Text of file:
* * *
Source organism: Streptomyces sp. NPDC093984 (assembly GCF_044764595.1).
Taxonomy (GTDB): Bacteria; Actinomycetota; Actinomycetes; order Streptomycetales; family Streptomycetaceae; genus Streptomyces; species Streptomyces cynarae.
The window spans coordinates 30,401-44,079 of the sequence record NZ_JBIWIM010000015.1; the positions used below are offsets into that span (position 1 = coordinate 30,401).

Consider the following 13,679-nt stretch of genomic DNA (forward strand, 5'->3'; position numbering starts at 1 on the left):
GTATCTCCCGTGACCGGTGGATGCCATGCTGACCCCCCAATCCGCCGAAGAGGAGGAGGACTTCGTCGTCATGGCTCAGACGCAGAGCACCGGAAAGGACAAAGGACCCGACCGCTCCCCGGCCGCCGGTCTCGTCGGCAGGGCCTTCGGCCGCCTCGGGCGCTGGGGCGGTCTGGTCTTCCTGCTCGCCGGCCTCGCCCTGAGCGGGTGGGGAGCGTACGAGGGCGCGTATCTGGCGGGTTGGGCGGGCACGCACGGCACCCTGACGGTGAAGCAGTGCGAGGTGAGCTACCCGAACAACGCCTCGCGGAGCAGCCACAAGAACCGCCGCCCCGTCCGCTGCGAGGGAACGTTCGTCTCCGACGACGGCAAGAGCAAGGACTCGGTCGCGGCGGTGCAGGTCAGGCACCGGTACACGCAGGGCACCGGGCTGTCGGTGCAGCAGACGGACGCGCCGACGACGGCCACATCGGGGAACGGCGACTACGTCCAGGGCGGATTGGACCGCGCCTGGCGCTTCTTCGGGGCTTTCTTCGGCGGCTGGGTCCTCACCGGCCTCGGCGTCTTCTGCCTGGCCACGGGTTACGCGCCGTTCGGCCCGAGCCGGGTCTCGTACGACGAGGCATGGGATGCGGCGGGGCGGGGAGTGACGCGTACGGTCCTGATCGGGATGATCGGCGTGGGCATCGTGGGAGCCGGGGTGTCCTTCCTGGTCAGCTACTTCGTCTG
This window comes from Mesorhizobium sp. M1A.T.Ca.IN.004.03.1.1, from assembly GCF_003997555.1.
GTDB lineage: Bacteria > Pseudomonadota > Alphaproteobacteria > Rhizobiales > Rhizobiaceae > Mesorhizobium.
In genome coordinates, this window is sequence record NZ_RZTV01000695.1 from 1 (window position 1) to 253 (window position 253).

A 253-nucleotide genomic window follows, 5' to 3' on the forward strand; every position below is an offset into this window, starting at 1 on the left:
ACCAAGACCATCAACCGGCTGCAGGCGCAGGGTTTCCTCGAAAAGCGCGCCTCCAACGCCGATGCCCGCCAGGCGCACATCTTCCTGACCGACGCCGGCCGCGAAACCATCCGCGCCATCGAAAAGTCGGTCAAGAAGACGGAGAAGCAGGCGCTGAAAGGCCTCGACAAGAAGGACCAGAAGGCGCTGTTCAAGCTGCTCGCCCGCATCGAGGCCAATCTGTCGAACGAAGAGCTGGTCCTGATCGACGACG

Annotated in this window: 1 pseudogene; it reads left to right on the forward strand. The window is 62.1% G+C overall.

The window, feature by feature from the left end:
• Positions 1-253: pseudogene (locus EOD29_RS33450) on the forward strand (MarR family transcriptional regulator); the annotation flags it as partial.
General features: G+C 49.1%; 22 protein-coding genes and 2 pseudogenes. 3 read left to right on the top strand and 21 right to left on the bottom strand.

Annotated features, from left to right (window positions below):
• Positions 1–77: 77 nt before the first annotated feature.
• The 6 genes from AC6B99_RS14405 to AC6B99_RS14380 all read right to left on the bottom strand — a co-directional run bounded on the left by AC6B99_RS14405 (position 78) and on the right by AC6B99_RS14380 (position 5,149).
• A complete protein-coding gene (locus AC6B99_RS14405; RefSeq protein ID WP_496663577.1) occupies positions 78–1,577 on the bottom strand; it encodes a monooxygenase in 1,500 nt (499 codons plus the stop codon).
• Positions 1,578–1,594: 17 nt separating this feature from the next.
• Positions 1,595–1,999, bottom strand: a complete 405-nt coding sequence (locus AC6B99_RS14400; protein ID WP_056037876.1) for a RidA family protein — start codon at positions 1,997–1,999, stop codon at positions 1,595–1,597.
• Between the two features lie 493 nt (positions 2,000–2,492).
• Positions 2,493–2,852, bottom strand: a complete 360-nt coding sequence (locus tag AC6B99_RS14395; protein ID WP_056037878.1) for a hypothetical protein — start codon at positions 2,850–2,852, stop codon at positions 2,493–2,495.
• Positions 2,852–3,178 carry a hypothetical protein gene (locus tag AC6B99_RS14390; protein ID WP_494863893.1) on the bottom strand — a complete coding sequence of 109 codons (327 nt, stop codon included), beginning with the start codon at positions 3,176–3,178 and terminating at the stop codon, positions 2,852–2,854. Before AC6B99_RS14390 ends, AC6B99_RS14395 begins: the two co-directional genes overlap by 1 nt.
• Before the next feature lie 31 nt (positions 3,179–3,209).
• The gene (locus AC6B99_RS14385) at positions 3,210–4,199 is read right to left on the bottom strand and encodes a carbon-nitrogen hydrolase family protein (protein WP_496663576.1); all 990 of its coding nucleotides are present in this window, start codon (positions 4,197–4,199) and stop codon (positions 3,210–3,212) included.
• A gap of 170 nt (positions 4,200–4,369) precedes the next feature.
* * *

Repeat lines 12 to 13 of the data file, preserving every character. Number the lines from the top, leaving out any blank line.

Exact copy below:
The window, feature by feature from the left end:
• Positions 1-253: pseudogene (locus EOD29_RS33450) on the forward strand (MarR family transcriptional regulator); the annotation flags it as partial.